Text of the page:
As a “been there done that” kind of traveler who sees a sight and does not know what to do with it, being in Osaka posed a small problem for us. We just did not quite know what to occupy ourselves with after each meal. We did some shopping, hit the arcades, visited the nearby Kyoto and Nara, and mostly spent our evenings at bars. On the last day of our trip in Osaka, we caved and headed out to Osaka-ko to see us some fishies.

Having spent a few days in the city, it was refreshing to go out there and be in the open space where we were greeted by the first snow… that we’ve seen in years. It was a strange moment of euphoria. I was so cold for so many days that I really felt I should at least see some snow; and snow I saw.

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Hong Kong Secrets: Insta Crepes

In a matter of the past few years, there is no doubt Hong Kong has become a food heaven. However, it does get tiring keeping up with all the new hip places popping up over town. Let’s face it; most are over-priced and pretentious. After all, Hong Kong is one of the most expensive cities to live in.


So meet Insta Crepes, a petite eatery sitting on the corner of Elgin Street and Caine Road, perched on a quieter side of SoHo. It is a refreshing spot in SoHo without the fear of overspending. Everything on the menu is under HK$100, and they offer a great lunch deal. The restaurant seats no more than 15 people, so here’s a friendly reminder; show up before peak hours to avoid queues since they are also busy with deliveries.


The menu boasts an impressive selection, from sweet crêpes, to savoury galettes, to pasta and soups. A great option is to grab dinner in SoHo, stop by Insta Crepes for dessert and spend more time chatting with friends before heading off to the noisier bars for drinks. Mind you, the cosy environment and happy stomach may send you into a deep set food coma.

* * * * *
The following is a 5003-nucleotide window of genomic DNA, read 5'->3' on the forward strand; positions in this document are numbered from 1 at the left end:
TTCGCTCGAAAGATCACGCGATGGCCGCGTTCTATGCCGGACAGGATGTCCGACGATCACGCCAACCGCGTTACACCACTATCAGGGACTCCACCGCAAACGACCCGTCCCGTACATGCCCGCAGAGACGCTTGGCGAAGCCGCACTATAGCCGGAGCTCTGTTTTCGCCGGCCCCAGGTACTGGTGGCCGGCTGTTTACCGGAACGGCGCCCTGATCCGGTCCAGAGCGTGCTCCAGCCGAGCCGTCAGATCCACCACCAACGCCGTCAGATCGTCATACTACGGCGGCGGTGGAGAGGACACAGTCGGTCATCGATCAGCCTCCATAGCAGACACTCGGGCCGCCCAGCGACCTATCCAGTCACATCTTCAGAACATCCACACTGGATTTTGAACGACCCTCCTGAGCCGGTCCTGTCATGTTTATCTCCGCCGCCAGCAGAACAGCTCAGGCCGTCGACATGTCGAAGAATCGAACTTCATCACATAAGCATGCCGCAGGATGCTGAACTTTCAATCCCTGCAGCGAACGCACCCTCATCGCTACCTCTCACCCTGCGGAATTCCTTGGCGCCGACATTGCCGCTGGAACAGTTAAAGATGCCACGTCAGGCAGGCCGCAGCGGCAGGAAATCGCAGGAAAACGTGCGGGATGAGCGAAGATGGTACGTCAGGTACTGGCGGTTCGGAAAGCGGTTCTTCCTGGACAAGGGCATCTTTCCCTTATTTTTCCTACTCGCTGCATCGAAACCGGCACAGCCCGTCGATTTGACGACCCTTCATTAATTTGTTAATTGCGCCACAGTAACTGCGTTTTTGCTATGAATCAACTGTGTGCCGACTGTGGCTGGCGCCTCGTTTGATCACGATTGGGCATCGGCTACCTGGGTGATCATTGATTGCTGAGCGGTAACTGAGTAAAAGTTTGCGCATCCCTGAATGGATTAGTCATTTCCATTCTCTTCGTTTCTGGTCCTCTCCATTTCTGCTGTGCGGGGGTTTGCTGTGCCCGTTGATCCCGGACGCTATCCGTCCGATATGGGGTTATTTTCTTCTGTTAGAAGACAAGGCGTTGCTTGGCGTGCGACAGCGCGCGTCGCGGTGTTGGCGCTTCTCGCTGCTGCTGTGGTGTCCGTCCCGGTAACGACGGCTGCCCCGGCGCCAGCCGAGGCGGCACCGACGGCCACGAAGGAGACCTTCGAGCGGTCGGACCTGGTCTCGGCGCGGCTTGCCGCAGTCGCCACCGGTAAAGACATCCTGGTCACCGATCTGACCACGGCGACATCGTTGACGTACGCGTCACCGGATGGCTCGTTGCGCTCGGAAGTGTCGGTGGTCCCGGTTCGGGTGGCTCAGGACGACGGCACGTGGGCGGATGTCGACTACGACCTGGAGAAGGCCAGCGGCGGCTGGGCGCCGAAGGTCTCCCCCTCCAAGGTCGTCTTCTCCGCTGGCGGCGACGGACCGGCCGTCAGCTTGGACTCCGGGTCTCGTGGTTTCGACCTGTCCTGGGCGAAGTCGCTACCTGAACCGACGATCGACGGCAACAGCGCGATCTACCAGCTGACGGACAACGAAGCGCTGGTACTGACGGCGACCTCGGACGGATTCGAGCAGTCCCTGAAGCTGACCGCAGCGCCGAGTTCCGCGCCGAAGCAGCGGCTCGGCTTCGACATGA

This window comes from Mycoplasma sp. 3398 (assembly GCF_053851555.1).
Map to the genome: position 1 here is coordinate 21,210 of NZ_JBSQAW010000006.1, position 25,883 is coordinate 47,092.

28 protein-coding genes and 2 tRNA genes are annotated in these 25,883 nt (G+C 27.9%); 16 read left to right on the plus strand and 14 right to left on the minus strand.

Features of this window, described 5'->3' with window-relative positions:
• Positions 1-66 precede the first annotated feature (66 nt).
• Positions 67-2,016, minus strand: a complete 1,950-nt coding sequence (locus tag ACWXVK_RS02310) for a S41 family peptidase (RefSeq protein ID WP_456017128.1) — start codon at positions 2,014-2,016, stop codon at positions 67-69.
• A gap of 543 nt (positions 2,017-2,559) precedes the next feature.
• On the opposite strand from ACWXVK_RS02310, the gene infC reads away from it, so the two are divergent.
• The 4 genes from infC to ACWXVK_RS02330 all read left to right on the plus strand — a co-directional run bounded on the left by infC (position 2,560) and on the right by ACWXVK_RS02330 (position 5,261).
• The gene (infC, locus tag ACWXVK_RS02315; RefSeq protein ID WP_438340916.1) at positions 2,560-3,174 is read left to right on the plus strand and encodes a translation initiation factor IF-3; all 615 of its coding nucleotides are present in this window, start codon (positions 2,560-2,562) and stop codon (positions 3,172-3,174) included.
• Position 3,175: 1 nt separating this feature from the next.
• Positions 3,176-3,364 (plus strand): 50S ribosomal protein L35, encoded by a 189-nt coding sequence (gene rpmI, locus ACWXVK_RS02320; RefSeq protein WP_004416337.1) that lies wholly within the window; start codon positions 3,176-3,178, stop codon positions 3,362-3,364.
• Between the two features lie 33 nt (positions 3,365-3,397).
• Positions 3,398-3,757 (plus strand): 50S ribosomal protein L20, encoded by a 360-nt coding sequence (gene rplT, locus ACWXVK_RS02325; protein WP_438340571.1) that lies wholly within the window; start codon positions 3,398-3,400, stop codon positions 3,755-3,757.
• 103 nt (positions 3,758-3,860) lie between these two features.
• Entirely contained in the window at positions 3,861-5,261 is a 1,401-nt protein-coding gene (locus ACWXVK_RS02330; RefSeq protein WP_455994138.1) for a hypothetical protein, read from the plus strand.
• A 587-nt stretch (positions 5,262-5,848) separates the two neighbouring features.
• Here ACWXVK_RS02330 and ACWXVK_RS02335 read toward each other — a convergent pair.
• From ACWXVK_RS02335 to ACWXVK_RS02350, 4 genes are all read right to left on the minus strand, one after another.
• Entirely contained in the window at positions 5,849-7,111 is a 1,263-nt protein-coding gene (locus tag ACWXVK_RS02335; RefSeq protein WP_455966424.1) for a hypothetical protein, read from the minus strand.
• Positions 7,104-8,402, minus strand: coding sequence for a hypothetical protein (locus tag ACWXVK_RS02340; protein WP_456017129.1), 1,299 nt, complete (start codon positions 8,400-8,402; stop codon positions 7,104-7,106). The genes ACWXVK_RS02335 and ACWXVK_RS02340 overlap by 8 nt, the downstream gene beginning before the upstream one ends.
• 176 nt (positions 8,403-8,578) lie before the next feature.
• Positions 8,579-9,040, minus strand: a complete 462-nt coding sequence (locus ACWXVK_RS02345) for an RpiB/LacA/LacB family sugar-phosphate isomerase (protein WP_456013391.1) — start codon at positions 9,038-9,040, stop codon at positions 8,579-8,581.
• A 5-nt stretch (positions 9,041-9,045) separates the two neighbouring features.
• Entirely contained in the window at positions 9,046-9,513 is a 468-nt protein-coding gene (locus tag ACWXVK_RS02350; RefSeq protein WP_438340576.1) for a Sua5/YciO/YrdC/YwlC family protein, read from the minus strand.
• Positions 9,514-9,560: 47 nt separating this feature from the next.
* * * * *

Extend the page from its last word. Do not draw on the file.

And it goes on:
Address: 63 Elgin Street, Soho, Central, Hong Kong
Tel: +852 2810 9600

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MahaNaga / Gypsy Spell Bar – Bangkok

It has been a while since I last travelled for work, and it definitely reminded me of the good old crew life.

In Bangkok I stayed in Sukhumvit, a very international part of the city. So international in fact, that I actually struggled to find Thai food. Everything in the area seemed to be Japanese. I was told later that there are a lot of Japanese expats in Bangkok, and my office was also in the Japanese Village.

On my first night in Bangkok, I had to walk around a little and brave my way down the streets leading off the main road to find some Thai food (as my husband Jon text to assure me I’ll be able to find something while in Thailand). When I saw a small stand on the street corner saying “Modern Thai Cuisine”, I went for it. It didn’t really matter whether it was modern or traditional, as long as it wasn’t Japanese.


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The Streets of Sheung Wan

Take a stroll by foot through the neighbourhood of Sheung Wan, which displays both the new and old, Chinese and Western sides of this city.


After your next weekend brunch in Soho, grab your camera and to explore a part of Hong Kong that maintains a vibrant environment of the past. Take a walk down Hollywood Road to be awed by the graffiti on the alley walls and check out the oldest temple on Hong Kong Island, Man Mo Temple.